As a freshman on Florida’s 2007 NCAA championship team, Dan Werner grew accustomed to Joakim Noah’s chest thumping, vocal leadership. When Noah was excited everybody got excited and that meant everyone from teammates to Gator basketball fans. Noah was high energy and everybody fed off him.
Two years later, Noah and his vocal, demonstrative style of leadership are just a memory and the Gators are still searching for someone to fill that gap. As one of only two upperclassmen on the team, Werner is expected to step up his leadership role but there’s a slight problem.
If you want someone to lead by example, then Werner is your guy. There is no questioning his work ethic, willingness to be coached or determination. He does all the things he’s asked to do and then some.
The problem is that Billy Donovan wants him to take on a more vocal role and that goes against the grain for a strong, silent type that feels a bit uncomfortable raising his voice.
“My whole life I’ve never been the kind of guy that gets on someone or starts yelling at him,” said Werner before Thursday’s practice as the Gators (7-2) prepare for a Saturday showdown with Central Florida (5-3) at the Jacksonville Veterans Memorial Arena (6:30 p.m., Sun Sports TV). “I’ve always done what I’m supposed to do, do what I know how to do the right way and hopefully guys follow that way. I’ve never had to really get on guys and tell them how to do it. I’ve always been willing to show them how to do it.”
Werner plays hard at both ends of the court and has proven in the last two years that he can be the tough guy. He doesn’t have imposing size (he’s 6-8, 230) and he won’t wow you with his elevation (don’t expect him to win any slam dunk contests), but he won’t back down from anyone and he’s never afraid to mix it up on the inside with bigger, stronger types. Through nine games, Werner is averaging 11.6 points, 5.0 rebounds and 2.2 assists per game plus he has earned Billy Donovan’s praise as Florida’s best defensive player.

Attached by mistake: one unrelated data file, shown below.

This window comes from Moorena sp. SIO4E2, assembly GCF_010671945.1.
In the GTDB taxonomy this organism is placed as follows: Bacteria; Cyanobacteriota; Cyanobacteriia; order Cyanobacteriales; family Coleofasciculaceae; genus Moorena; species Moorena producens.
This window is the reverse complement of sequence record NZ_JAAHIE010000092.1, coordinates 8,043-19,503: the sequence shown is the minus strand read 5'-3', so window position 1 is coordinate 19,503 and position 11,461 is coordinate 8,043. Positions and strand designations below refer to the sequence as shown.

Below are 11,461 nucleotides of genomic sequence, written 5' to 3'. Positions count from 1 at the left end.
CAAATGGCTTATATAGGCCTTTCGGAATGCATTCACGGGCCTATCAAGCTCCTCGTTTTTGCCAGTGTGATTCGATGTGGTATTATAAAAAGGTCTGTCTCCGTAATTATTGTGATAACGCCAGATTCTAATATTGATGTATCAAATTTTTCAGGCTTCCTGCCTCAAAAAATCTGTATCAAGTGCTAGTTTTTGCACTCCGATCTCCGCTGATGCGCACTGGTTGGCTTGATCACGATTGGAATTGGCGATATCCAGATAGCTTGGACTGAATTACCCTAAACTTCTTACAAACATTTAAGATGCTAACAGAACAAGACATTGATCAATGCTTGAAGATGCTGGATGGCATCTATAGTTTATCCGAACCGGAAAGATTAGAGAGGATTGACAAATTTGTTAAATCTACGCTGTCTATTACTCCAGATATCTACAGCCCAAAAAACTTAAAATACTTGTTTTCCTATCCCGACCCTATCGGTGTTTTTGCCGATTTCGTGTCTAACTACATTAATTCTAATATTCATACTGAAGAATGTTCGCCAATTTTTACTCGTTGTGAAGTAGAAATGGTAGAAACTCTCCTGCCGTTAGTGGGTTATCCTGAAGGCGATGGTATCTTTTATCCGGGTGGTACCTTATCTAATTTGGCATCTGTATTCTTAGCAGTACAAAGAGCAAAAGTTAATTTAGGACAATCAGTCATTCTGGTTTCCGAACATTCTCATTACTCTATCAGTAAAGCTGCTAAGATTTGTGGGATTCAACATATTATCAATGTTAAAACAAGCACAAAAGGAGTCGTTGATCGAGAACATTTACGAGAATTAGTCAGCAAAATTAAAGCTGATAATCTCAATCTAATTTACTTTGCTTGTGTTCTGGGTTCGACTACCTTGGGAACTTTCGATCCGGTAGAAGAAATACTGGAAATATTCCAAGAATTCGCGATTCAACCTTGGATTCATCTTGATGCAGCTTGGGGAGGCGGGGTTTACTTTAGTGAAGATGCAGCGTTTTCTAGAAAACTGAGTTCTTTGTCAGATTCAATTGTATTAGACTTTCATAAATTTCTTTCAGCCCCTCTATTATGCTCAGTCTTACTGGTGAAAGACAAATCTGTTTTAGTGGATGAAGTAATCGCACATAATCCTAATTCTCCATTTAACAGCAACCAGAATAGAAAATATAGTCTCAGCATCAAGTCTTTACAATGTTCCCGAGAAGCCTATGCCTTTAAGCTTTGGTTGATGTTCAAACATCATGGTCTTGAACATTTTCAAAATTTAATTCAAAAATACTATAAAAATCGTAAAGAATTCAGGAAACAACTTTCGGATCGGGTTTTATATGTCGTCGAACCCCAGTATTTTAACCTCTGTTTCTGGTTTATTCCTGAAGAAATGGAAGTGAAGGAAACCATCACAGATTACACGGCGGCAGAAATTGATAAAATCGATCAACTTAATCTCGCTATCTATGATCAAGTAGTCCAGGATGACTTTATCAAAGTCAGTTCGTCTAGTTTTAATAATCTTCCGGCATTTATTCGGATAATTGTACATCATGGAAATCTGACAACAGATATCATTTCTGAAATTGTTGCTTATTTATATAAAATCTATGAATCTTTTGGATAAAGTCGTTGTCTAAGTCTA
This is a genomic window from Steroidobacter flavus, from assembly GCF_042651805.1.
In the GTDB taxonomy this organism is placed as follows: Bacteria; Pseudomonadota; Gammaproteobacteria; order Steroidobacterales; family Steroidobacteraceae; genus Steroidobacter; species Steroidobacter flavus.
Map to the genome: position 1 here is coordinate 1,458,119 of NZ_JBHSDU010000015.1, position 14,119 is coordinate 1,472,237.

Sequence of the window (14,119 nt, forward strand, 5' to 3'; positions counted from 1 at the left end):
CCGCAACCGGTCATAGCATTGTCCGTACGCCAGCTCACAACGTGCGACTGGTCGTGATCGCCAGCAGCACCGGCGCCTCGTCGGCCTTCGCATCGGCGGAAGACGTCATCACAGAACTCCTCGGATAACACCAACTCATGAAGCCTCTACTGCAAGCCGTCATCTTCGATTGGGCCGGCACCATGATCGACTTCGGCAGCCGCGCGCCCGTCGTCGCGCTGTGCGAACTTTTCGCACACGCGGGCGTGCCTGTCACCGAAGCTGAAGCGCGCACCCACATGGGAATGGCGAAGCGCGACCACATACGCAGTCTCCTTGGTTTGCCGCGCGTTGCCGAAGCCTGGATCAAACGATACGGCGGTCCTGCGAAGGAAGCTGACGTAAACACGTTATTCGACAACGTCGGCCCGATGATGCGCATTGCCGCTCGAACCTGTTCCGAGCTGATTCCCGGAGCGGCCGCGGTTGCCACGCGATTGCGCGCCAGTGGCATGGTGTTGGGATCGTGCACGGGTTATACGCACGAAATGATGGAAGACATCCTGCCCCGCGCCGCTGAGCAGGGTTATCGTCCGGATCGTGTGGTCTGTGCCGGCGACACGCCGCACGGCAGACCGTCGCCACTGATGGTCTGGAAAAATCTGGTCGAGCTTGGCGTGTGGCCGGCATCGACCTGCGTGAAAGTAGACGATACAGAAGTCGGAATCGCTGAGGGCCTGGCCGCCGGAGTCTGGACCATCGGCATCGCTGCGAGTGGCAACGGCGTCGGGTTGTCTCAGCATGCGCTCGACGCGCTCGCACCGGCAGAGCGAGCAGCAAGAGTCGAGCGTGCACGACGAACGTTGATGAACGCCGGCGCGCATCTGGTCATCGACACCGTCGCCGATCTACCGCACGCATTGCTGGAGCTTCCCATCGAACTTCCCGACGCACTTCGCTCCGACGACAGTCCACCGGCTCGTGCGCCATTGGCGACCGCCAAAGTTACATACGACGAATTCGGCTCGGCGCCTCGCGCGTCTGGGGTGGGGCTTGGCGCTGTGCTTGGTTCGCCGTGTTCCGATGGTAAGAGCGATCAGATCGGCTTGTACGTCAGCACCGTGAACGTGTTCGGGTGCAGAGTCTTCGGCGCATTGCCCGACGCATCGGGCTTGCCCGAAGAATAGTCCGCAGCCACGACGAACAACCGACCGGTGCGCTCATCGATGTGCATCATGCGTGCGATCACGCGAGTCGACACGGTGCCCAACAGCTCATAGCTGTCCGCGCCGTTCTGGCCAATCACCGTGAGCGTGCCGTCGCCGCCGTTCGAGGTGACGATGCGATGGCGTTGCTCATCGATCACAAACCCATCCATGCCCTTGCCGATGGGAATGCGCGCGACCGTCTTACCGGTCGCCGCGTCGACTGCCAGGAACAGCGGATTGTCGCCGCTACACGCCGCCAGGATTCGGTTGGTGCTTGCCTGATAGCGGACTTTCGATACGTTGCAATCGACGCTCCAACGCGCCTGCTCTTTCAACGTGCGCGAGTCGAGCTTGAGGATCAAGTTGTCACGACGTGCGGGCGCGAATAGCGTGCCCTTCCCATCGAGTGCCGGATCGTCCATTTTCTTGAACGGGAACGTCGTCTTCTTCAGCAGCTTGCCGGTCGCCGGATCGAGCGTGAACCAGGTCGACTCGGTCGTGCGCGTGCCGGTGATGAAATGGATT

There is no question that Werner does everything well enough that he is an indispensible cog in Florida’s lineup. Donovan has no problems with Werner’s play on the court. What he wants to see is Werner elevate the play of all his teammates.
“He needs to bring other people with him,” said Donovan. “He needs to bring other people along and that’s the challenge.”
A hard-nosed defender and rebounder, Werner is an excellent passer and a great example of unselfishness. From a fundamental standpoint, he does everything right and
If he had his way, teammates would see what all the things he does and follow suit but it doesn’t always work that way.
“We try to lead by example but sometimes that only goes so far,” said Werner. “You have to get on a young guy’s back and try to tell them how to do instead of just show by example. You have to talk to them and tell them what to do.”
Those lead by example types are essential for winning basketball teams but there is no underestimating what one leader that combines example with vocal leadership can do. Noah did that for Florida’s back-to-back NCAA championship basketball teams.
Tim Tebow is doing that for Florida’s football team. In the SEC Championship Game, Tebow almost willed the Gators to win with the sheer force of his emotion in the second half against Alabama. Tebow does that sort of thing naturally. The same was true for Noah.
It’s not natural for Werner. This is an acquired trait and something he’s learning on the fly.
“My whole life I’ve never been the guy to scream and stuff like that,” said Werner. “I don’t think it’s my natural thing but somethings you have to do, even stuff you’re not used to doing.”
Knowing he has to be more vocal and knowing exactly what to say is a bit of a problem for him. Werner is quiet and reserved, a man who picks and chooses his words carefully.
Opening up to become a vocal leader requires a certain amount of spontaneity and that’s another area that is a work in progress.
“I think it’s step by step. It’s not like one day you’re going to have all these things to say. I think it’s just day-by-day you have to build on it and become a leader.”
INJURY UPDATE: Freshman center/power forward Allan Chaney has a sprained foot that kept him from practicing three days this week. He was scheduled to practice Thursday but his playing time might be limited Saturday.
Sophomore forward Adam Allen’s knee is coming along slowly. He worked out briefly last week but soreness has prevented him from working out since. Allen is becoming a prime candidate for a redshirt.
Freshman center/forward Eloy Vargas is starting to work out with the team and he is making progress. Vargas could suit up with the team and see his first playing time sometime around the first of the year.